In times of heavy rainfall, swollen streams can provide a formidable problem for the mountain walker. And crossing them can present hazards far more serious than just wet feet.
Avoidance is the key – careful planning of a trip and good observation should almost eliminate the chances of a difficult crossing. However, local flooding is not always predictable and occasionally a wet crossing is necessary, particularly in remote parts of Scotland. Fast moving water can be powerful and difficult to exit from. The water will be cold and the river bed slippery and awkward. Downstream obstacles such as trees, waterfalls and boulder chokes may prove killers if anybody is swept away. Mountaineering equipment is not designed with swift water in mind and will generally hinder rather than help. And if things go wrong during a stream or river crossing there can be many potentially serious problems to deal with, such as a split party, communication difficulties, immersion hypothermia, loss of equipment, injury etc.
Choosing a site
If no alternatives exist, then you’ll have to cross. But site choice requires careful consideration of both the crossing point and downstream, where any swimmers will be swept. The ideal site will have slow flowing, shallow water. A narrow watercourse reduces the time spent in the water and keeps communication more practicable. A smooth, level streambed allows ease of footing and holds no hidden surprises. Low banks allow ease of access and egress. Unfortunately, the above criteria are often mutually exclusive, e.g. water accelerates through a narrow passage. However, even from a distance, potentially suitable sites may be identified. River bends should generally be avoided as water is channelled around the outside, causing erosion. The banks are often undercut and the cross-section of the river is uneven, with shallow, slow water flowing through the inside of the bend, and fast deep water accelerating around the outside.
Stay alert for downstream features. Trees, logs or debris jammed across the river can be very dangerous, especially if branches and twigs act as a strainer, trapping a swimmer below the water surface. Even when there are no obstructions other hazards may exist such as an accelerating series of drops leading into a dangerous waterfall.
In a group situation all roles must be clearly understood by the party, and the co-coordinator should find a quiet place to brief the group. Even in informal situations, someone should assume this role to prevent misunderstanding. Then, prior to crossing clothing may be adjusted: Rucksack straps should be loosened, chest and hip belts undone. If someone does slip, the pack will protect the spine and if a swim results, a well-packed rucksack with poly bags inside will float. Boots should normally be worn with socks. Wet socks are inconvenient but not life threatening.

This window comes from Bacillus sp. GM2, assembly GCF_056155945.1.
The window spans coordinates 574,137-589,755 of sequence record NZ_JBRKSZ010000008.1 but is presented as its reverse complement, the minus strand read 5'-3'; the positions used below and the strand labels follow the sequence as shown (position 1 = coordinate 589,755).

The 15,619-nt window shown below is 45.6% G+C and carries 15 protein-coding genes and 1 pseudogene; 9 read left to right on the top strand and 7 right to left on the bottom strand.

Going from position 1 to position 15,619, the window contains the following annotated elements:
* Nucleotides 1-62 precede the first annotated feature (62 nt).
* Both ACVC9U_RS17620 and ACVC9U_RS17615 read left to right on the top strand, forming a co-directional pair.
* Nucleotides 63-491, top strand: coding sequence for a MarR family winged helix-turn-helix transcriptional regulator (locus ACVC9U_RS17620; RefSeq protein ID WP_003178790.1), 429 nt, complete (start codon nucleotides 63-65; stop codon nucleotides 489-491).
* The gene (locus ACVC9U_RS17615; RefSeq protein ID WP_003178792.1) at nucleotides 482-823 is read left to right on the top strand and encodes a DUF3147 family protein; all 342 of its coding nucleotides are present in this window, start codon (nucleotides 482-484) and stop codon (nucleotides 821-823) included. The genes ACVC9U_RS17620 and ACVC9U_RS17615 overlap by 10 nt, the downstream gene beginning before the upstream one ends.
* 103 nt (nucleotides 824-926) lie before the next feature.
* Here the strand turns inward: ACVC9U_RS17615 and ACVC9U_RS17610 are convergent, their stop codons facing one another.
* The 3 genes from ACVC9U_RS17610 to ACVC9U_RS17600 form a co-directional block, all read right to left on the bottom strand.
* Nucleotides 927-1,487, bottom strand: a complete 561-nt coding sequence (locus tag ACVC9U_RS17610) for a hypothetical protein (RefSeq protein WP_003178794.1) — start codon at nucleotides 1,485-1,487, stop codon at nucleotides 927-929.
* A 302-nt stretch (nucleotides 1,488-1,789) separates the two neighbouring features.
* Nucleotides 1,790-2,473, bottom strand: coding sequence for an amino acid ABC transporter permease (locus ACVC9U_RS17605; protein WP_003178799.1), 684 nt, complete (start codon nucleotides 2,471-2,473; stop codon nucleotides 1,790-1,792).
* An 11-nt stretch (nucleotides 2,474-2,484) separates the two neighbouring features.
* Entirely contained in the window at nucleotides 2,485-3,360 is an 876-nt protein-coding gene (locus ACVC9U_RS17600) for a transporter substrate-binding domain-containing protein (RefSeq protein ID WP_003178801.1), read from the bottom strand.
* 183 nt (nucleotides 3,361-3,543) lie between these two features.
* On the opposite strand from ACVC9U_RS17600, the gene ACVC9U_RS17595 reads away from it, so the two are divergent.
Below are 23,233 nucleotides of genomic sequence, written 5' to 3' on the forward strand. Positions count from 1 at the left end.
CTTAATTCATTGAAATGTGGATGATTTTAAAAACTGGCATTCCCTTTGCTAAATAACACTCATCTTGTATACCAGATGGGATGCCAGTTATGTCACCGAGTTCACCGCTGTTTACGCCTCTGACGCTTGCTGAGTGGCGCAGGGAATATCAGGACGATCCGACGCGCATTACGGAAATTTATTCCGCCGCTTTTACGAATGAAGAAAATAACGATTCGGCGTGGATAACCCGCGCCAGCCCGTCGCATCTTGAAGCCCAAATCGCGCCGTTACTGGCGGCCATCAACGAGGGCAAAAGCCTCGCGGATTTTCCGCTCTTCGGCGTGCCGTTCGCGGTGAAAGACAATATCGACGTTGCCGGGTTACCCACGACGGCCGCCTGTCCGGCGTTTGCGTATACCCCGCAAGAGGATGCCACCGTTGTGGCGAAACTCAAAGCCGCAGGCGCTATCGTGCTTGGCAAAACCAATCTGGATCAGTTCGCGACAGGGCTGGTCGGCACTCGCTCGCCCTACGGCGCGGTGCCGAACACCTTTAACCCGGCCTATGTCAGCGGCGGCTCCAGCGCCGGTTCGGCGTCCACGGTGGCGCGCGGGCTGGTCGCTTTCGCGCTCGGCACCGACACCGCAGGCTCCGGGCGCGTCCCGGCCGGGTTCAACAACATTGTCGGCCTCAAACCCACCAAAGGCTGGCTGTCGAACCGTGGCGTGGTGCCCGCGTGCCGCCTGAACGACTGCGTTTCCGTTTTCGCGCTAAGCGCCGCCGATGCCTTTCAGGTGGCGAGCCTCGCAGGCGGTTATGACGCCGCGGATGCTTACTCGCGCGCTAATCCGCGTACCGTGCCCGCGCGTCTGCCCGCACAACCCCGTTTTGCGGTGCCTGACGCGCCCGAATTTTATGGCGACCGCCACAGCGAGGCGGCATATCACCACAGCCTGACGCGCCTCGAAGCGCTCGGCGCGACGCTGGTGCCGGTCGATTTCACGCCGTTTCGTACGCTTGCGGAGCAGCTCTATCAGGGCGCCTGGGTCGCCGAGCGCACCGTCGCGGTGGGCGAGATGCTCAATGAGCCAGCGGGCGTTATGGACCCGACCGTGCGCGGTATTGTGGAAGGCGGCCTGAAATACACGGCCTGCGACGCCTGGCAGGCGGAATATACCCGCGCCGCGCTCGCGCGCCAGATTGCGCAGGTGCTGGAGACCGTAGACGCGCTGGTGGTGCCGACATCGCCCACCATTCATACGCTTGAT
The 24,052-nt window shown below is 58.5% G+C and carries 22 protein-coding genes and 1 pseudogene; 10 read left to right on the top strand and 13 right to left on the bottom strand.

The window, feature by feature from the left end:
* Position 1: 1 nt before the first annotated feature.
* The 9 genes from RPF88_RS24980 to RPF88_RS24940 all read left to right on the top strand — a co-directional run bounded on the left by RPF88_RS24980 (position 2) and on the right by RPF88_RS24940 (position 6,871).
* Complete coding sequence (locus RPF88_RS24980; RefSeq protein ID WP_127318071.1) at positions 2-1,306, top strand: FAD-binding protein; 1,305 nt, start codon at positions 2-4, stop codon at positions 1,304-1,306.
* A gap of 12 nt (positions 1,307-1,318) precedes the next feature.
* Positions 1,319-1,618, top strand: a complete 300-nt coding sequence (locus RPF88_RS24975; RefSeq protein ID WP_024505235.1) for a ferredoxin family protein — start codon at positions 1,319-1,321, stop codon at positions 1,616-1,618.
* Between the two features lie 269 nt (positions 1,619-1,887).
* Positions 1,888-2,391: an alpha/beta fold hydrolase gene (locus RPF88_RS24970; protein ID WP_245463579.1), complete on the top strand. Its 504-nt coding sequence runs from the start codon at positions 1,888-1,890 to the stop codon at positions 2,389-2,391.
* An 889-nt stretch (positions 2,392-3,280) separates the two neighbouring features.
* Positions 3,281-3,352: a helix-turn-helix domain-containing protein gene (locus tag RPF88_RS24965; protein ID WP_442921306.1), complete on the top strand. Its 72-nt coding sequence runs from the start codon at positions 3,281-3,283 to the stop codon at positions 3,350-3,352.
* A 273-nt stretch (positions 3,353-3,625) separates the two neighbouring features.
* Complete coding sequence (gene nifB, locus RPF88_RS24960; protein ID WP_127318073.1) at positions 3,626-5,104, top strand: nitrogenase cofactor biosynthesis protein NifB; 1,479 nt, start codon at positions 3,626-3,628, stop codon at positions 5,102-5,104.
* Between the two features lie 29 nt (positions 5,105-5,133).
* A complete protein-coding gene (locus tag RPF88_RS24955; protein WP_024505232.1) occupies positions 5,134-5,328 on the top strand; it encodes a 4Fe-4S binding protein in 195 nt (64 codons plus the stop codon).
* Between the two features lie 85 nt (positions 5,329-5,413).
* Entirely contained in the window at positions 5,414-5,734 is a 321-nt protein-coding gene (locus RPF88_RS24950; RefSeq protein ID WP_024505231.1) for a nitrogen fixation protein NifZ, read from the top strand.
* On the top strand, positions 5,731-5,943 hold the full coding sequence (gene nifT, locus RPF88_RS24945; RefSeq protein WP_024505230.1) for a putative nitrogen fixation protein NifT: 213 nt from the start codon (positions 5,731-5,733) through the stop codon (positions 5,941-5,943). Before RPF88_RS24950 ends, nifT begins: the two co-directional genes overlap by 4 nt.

Loose trousers will hinder movement. Gaiters help tuck everything away.
All crossings carry an element of risk. Foot entrapment is one of the greatest dangers - if somebody falls backwards with a foot jammed between two boulders, water pressure can pull the head under and hold it down. The feet should generally point upstream and be placed carefully and firmly. If someone is swept downstream, the safest swimming method is to keep the feet up and downstream in order to protect the body. Other members should go downstream to help, the aim is for the rescuer to avoid getting wet. Ideally, a pole is offered for the swimmer to grab, trying to catch the swimmer directly involves greater risk.
It may be possible to cross one at a time; having the advantage that only one person is put at risk at any one time. But the solo walker lacks any back up and their only support is a stick or pole. You should face upstream, whilst leaning on the poles. The technique is to move one point at a time, maintaining one foot downstream of the other – a kind of shuffle step – and moving along sideways or diagonally like a crab. Presenting a low profile to the force of the water is important to reduce the build up of pressure.
Most groups will use techniques involving mutual support. However, the more in the water at one time, the greater the potential number to be swept away at once!
The key to wading is to try and present as small a surface area to the current as possible. In this method, the leading person is supported by the people behind, who try to push downward on the shoulders or hips. This significantly reduces the likelihood of the leader’s feet being washed from under them. The eddy created by the leading person protects other members.
The group wedge